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Thank you, California Young Readers!
Posted by Danette Haworth on Monday, May 07, 2012
Years ago, I was editing a piece and could not for the life of me decide upon the proper grammar for a certain phrase, a colloquialism I've seen written two ways. I thought if I could diagram the sentence, I would then know how to edit it, but even with the help of The Little, Brown Handbook and CMS, I couldn't figure it out.
I ended up on the phone with a Writer's Digest editor trying to determine the proper wording for this sentence:
I better be going OR
I'd better be going.
The editor was nice and offered a lot of advice, but she was not able to diagram the sentence, either, and asked me why I needed to. I explained my endeavor to her.
"You can't diagram that phrase," she said. "It's a colloquialism." She advised thusly: Use I better be going for informal prose, and I'd better be going for more formal prose.
I've followed her advice ever since, but it seems to me as if there's somehow an object in that phrase. It niggles at me. I better be going. Is this phrase actually shorthand, a phrase that represents a grammatically correct sentence from the old days, something like this: It is better for me to leave than to stay.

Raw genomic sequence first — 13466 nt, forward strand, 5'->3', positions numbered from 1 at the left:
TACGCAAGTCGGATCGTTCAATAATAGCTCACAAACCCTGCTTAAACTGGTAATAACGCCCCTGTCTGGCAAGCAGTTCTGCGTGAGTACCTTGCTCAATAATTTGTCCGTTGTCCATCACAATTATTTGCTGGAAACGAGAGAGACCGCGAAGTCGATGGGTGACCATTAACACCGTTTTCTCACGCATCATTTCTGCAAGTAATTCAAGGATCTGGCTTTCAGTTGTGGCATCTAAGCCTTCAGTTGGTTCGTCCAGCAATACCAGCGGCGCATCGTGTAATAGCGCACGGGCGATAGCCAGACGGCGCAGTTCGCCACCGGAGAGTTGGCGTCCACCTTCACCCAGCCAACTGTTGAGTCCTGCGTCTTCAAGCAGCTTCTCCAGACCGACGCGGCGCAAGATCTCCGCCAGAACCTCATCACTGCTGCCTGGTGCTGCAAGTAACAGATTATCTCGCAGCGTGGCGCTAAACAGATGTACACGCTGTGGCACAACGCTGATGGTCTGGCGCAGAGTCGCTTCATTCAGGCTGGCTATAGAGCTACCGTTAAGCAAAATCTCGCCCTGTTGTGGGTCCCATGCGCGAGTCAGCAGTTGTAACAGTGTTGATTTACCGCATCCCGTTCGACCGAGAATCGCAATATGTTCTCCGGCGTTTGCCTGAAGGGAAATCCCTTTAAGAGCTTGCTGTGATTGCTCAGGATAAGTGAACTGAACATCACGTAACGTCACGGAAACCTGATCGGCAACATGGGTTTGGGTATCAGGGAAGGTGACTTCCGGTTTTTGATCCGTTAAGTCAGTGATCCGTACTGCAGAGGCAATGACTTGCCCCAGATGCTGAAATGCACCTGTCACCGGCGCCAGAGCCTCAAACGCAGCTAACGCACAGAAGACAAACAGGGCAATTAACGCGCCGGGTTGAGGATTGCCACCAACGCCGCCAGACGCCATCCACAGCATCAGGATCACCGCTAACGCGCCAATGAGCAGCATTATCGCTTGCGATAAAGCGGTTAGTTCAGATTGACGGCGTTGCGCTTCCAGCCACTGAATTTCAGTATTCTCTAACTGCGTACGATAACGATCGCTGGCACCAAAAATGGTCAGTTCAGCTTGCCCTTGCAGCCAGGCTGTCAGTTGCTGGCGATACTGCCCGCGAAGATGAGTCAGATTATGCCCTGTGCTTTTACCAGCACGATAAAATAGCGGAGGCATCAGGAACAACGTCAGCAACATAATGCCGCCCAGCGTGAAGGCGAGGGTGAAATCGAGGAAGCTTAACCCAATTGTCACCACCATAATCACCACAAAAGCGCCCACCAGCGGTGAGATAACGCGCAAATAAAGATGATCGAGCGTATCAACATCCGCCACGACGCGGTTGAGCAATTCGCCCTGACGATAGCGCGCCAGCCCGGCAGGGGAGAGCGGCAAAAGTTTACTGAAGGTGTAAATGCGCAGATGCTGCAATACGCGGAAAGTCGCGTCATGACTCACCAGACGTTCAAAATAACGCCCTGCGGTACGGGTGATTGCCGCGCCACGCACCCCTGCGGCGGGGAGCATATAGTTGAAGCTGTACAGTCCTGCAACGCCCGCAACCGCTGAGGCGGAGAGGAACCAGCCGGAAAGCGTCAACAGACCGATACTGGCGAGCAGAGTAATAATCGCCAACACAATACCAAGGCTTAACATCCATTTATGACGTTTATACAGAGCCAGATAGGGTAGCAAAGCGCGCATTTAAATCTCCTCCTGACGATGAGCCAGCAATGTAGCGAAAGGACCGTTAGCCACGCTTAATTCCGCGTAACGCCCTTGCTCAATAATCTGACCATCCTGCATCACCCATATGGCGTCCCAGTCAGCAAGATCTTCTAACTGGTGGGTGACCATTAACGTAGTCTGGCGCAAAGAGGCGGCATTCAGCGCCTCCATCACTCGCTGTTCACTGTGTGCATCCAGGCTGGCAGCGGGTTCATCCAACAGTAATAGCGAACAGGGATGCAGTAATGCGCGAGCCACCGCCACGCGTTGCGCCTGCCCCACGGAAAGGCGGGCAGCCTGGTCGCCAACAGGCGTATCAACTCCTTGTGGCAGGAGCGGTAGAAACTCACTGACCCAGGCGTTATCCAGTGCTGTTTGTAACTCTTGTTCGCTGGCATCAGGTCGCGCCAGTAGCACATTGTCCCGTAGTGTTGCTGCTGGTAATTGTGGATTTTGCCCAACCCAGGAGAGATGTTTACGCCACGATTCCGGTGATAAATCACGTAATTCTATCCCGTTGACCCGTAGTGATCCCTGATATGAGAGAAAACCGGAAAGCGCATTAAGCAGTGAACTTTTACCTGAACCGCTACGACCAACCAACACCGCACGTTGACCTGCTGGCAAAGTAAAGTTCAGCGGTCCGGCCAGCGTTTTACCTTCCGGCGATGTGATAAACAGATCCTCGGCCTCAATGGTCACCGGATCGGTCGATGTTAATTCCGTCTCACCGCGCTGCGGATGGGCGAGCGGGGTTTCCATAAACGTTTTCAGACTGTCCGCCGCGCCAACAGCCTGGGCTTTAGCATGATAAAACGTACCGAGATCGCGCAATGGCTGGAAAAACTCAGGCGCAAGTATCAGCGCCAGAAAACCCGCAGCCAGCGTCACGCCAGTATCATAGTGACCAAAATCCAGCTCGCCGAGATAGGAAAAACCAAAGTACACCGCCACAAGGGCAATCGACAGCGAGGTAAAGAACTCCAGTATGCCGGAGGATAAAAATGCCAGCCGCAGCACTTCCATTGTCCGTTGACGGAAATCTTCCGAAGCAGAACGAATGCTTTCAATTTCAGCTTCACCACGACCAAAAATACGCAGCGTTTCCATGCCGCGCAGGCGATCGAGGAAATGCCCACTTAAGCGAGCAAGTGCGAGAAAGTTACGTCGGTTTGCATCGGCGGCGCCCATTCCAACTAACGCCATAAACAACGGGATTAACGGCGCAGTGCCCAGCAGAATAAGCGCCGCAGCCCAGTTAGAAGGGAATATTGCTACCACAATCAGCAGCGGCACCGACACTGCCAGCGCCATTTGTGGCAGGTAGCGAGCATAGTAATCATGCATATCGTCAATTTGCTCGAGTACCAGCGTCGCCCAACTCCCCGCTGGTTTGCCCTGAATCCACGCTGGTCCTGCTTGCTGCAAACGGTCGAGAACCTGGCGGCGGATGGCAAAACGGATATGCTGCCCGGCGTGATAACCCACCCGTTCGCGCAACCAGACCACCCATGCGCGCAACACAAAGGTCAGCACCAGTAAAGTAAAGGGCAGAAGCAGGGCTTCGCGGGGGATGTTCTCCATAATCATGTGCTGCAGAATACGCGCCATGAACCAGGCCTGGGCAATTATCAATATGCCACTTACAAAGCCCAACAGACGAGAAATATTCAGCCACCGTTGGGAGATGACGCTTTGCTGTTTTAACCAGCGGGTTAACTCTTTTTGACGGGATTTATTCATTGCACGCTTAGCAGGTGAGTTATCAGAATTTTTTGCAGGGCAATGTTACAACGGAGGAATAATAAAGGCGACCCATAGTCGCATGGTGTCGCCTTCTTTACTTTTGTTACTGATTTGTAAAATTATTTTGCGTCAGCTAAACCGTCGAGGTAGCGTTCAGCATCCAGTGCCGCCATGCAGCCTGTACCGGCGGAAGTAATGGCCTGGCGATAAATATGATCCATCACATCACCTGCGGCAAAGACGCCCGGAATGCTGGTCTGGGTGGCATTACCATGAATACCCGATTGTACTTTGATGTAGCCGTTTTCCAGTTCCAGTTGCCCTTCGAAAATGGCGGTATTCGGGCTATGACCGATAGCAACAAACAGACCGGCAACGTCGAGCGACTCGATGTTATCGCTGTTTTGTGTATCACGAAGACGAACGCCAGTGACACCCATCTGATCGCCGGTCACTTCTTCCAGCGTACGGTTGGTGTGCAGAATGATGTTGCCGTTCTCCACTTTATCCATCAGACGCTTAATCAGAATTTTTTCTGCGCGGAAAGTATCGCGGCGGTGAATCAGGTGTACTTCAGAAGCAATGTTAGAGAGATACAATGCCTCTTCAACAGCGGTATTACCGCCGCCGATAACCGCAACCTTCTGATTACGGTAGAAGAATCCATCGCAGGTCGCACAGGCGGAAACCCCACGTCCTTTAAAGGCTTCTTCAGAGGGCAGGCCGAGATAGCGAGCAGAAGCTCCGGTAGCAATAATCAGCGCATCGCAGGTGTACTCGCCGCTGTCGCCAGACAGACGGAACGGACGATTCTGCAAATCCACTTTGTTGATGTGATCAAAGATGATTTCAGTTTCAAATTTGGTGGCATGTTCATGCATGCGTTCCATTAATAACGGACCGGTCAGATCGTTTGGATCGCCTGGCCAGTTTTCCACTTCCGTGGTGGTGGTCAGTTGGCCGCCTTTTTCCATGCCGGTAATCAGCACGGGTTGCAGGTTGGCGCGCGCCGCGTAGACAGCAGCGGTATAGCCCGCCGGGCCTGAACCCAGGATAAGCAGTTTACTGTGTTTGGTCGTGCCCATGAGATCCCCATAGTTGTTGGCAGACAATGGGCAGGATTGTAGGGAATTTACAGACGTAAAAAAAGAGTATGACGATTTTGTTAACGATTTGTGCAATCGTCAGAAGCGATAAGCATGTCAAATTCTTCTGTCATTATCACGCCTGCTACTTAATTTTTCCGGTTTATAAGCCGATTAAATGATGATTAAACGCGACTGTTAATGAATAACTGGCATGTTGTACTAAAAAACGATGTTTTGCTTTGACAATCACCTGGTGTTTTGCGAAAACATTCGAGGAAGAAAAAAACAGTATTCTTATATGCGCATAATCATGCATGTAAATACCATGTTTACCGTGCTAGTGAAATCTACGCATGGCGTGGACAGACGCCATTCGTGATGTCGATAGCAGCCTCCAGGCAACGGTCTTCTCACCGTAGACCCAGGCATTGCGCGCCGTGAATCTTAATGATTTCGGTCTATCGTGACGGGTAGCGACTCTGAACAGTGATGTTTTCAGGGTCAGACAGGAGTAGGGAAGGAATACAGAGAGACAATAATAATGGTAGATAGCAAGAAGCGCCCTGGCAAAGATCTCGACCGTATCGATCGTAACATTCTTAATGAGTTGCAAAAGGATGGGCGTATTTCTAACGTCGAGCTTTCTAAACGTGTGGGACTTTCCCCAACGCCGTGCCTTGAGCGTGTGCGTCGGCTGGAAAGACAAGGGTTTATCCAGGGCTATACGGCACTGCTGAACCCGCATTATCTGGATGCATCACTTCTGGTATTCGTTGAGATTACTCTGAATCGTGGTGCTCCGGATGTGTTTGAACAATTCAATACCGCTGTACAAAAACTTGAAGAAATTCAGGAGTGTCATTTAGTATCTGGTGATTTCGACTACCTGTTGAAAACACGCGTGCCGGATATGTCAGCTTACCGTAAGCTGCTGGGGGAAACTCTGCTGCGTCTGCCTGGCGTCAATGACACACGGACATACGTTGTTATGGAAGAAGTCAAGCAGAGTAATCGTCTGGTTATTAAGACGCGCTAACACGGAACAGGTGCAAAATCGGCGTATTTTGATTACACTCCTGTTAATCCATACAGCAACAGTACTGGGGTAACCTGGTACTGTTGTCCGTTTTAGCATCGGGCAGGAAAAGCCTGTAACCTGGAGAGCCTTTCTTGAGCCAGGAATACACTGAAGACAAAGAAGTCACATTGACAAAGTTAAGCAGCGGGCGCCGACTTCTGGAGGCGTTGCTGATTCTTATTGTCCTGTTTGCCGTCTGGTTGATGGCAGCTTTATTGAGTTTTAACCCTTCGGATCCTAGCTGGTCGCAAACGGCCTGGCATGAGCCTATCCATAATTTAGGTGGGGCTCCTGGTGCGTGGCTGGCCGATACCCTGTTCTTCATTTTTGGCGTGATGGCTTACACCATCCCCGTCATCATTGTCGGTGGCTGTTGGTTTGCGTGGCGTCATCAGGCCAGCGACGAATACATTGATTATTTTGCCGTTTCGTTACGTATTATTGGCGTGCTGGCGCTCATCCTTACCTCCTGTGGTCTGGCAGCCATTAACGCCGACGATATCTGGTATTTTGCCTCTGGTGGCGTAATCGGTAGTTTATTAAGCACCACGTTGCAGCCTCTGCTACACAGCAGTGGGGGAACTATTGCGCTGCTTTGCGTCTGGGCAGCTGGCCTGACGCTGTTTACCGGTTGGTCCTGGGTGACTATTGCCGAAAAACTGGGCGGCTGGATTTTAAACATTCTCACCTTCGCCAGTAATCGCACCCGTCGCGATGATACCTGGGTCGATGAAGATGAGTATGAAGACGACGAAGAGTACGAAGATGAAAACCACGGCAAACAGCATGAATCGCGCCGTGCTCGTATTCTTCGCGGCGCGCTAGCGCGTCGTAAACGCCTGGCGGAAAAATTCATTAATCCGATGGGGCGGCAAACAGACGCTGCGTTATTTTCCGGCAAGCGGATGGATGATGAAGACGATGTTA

Better has to have a reason for being there. What do you think? Can you diagram this sentence?
Posted by Danette Haworth on Sunday, May 06, 2012
Okay, folks, I found secret good news on the Internet, but I need to wait until I hear it officially, otherwise, I can't tell if I'm reading properly or just dreaming. I'm not sure, but I think something good has happened for this girl:
Stuff I can tell you: The ARCs for A WHOLE LOT OF LUCKY came in yesterday! Here are the front and back covers:
Posted by Danette Haworth on Thursday, May 03, 2012